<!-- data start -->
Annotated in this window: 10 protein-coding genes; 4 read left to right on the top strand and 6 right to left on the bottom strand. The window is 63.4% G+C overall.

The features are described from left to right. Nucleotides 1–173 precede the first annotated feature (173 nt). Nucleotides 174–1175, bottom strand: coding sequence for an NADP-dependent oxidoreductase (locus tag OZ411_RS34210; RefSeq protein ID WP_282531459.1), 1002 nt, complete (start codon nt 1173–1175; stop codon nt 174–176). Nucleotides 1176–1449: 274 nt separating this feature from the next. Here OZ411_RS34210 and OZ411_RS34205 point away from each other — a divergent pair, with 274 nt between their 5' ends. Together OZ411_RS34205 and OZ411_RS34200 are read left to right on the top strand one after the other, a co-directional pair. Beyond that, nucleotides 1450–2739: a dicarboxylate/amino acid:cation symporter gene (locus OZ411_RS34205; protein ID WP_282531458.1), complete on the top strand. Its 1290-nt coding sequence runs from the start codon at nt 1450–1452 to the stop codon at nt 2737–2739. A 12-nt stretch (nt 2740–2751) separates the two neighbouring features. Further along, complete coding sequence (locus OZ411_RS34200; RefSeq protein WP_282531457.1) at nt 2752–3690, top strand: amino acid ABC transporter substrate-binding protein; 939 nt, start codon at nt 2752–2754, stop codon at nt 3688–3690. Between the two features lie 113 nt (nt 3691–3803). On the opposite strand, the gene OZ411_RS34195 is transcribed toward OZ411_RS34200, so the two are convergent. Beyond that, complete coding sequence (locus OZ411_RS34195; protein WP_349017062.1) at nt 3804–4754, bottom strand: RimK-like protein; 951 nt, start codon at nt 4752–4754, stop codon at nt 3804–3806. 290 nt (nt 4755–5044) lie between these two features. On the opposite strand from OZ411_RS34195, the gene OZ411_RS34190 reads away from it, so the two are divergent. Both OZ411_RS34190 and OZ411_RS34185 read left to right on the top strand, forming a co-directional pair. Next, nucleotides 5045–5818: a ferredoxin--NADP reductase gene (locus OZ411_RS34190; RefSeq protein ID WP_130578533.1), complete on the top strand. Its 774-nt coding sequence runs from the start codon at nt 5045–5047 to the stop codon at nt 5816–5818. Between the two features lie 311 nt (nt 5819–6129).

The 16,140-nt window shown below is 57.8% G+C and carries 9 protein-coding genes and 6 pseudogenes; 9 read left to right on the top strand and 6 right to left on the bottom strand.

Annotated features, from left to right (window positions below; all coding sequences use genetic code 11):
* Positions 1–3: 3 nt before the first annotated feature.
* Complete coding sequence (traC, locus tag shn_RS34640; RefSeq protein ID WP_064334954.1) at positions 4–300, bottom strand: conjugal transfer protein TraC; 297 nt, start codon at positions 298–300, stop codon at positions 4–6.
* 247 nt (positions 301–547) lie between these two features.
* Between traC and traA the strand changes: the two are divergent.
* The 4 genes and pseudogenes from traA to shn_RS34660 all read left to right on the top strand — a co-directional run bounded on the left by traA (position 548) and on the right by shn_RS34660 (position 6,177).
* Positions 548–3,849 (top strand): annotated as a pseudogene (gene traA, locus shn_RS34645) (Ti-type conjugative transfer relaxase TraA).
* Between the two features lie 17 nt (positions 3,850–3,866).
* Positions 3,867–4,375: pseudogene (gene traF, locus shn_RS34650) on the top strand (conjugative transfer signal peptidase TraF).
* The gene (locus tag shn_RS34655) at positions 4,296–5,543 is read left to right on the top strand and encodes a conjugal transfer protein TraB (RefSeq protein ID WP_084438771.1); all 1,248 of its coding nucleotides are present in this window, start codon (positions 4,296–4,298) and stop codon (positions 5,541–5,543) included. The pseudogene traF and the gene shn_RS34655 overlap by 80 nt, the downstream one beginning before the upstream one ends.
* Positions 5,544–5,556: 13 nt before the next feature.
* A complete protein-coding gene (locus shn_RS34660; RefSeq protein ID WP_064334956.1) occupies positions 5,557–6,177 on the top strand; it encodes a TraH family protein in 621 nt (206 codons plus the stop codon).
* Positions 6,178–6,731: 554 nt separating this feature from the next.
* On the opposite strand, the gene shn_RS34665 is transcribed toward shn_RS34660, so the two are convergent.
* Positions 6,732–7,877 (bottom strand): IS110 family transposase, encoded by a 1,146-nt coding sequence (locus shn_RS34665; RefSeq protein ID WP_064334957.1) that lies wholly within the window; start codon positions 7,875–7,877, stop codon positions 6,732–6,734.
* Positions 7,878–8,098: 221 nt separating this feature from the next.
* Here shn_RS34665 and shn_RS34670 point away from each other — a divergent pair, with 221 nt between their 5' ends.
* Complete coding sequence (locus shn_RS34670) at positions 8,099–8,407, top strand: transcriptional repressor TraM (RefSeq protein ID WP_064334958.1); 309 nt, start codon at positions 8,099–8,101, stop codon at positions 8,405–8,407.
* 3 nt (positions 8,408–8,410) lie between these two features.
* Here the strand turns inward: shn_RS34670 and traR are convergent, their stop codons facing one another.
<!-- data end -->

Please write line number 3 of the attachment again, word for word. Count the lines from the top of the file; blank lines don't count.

The 16,140-nt window shown below is 57.8% G+C and carries 9 protein-coding genes and 6 pseudogenes; 9 read left to right on the top strand and 6 right to left on the bottom strand.